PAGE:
|Families of Alzheimer’s patients offered new way to provide care at home
The local Home Instead Senior Care office is offering a different approach to help Sonoma County area families manage the challenges of Alzheimer’s and other dementias, diseases that eventually rob seniors of their memories and independence. Free training for families caring for these older adults is now available through online e-learning modules, available at HelpForAlzheimersFamilies.com.
The Alzheimer’s or Other Dementias CARE: Changing Aging through Research and Education training program offers a personal approach to help families care for seniors with Alzheimer’s disease at home, where 60 to 70 percent live, according to the Alzheimer’s Association.
“Until there is a cure, we offer an interim solution,” said Julie Ann Anderson, owner of the local Home Instead Senior Care office.
The foundation of the Alzheimer’s CARE Training Program is an approach called “Capturing Life’s Journey” that involves gathering stories and experiences about the senior patient to help caregivers provide comfort while honoring the individual’s past.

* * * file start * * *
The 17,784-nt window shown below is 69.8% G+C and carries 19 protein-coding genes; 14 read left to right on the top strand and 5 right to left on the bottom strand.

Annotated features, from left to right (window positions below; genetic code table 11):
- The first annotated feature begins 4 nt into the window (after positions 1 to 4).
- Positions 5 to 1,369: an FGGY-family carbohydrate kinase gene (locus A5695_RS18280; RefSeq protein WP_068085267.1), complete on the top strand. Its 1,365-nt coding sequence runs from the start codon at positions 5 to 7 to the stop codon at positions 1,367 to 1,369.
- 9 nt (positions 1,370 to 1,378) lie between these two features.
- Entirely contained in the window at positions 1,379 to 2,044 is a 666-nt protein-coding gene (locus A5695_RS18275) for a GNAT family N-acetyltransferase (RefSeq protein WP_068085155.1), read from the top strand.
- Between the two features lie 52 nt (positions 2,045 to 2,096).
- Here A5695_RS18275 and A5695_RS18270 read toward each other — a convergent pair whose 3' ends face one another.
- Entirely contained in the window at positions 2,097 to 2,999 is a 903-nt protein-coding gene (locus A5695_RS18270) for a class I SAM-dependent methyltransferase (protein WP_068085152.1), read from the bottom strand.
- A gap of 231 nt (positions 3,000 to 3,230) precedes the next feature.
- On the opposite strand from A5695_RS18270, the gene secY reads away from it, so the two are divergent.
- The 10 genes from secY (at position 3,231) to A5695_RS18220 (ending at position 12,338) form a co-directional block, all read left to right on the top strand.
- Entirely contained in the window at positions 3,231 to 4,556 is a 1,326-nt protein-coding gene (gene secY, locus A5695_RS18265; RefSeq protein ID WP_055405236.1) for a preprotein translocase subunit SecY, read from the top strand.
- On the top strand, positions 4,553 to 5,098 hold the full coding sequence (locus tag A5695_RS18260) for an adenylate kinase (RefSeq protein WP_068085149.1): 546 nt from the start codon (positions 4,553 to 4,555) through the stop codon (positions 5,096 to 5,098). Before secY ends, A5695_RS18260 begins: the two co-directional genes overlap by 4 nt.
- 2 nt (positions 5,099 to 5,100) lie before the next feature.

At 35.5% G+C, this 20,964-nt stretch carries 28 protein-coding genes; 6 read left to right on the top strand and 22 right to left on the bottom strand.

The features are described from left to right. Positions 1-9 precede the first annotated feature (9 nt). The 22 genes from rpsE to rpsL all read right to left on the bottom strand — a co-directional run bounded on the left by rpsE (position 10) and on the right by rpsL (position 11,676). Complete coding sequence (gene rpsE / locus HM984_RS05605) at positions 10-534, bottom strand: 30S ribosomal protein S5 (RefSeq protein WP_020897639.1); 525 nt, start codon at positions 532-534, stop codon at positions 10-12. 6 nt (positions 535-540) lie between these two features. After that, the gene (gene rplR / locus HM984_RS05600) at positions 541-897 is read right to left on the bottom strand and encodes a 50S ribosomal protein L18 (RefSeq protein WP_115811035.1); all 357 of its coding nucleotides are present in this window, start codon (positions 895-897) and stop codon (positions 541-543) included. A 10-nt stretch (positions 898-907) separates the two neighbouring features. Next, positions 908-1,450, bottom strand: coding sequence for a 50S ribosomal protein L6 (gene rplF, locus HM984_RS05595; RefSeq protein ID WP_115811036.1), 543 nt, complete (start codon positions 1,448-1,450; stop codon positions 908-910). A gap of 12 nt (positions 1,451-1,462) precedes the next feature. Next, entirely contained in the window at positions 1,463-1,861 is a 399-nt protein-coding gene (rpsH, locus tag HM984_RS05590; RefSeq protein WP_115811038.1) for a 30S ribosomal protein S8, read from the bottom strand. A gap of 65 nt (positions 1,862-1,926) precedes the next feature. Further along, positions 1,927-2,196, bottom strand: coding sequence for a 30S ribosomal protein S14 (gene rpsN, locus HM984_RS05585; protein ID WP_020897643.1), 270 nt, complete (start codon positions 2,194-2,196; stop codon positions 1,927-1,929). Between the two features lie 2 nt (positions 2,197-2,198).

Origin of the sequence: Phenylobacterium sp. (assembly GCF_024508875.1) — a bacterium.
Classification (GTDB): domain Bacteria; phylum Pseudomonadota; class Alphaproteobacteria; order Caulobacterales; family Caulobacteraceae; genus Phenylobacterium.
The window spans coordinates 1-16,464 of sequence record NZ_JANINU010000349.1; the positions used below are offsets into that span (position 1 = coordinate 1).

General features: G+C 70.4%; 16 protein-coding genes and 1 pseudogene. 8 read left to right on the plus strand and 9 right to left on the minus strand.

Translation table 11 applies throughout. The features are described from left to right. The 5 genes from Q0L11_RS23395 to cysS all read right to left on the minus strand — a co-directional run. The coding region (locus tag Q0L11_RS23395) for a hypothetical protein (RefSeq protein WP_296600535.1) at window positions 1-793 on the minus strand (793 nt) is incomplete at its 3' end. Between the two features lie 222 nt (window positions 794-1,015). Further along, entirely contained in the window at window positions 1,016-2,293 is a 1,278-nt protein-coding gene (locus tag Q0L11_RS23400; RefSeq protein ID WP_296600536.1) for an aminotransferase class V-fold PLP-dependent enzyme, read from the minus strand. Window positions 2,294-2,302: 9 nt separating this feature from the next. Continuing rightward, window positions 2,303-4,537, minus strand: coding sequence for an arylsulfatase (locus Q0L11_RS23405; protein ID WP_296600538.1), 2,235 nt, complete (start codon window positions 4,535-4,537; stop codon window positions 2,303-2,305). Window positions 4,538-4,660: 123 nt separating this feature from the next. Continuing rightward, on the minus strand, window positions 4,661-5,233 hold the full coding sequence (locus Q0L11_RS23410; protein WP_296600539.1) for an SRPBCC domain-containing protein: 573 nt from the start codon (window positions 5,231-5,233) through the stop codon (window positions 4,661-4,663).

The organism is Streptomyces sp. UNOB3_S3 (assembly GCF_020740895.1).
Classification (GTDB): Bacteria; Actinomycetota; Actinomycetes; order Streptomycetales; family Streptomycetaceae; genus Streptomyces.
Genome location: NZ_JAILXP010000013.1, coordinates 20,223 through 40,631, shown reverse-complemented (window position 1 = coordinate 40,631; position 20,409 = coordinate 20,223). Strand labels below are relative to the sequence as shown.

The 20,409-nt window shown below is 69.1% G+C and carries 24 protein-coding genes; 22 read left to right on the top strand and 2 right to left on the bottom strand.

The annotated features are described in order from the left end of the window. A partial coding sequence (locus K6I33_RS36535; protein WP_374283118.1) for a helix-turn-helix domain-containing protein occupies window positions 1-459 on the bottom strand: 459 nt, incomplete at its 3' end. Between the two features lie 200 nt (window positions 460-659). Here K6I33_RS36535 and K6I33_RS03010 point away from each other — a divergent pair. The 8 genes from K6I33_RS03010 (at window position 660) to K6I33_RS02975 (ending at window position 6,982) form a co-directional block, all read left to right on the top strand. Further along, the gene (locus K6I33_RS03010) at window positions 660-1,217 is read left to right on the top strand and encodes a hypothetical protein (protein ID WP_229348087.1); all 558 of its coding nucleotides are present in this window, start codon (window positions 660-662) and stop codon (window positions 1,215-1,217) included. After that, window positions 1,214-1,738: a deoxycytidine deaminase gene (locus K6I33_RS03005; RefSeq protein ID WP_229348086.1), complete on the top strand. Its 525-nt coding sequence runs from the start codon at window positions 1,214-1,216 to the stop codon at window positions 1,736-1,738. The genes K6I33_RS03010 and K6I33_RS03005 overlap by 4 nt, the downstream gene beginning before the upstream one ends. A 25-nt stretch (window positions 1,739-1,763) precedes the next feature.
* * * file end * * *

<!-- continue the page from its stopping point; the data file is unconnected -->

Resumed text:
Because people with Alzheimer’s disease have difficulty with short-term memory, the Capturing Life’s Journey approach taps into long-term memory.
The Home Instead Senior Care network assembled the top experts in Alzheimer’s disease to develop the CARE approach. “The training we’re offering to families is the same kind of training our professional CARE givers receive,” she noted.
The program for family caregivers consists of four classes: Alzheimer’s Disease or Other Dementias Overview; Capturing Life’s Journey; Techniques to Manage Behaviors; and Activities to Encourage Engagement. Also available is a free guide for those caring for a loved one with Alzheimer’s disease or other dementias.
Called “Helping Families Cope,” the guide includes advice to help families keep their loved ones engaged and manage behaviors.
“CARE is a wonderful hands-on approach that helps caregivers deal with the behavioral changes that too often accompany these disorders – one of the biggest stressors for caregivers,” said Dr. Jane F. Potter, chief of the Division of Geriatrics and Gerontology at the University of Nebraska Medical Center. “There was previously no good program available using adult education techniques to provide hands-on practice in learning how best to help people who suffer from dementia. This is huge,” she added.
“The preferred environment for those with dementia is generally at home,” said Potter, who served on the expert panel to help develop content for the Alzheimer’s CARE Training Program.
And yet, families caring for seniors with Alzheimer’s at home are dealing with challenging behaviors such as anger, aggression, wandering and refusing to eat, according to research conducted for the Home Instead Senior Care network.
For more information about free, on-site family caregiver training, contact Home Instead Senior Care office at 586-1516.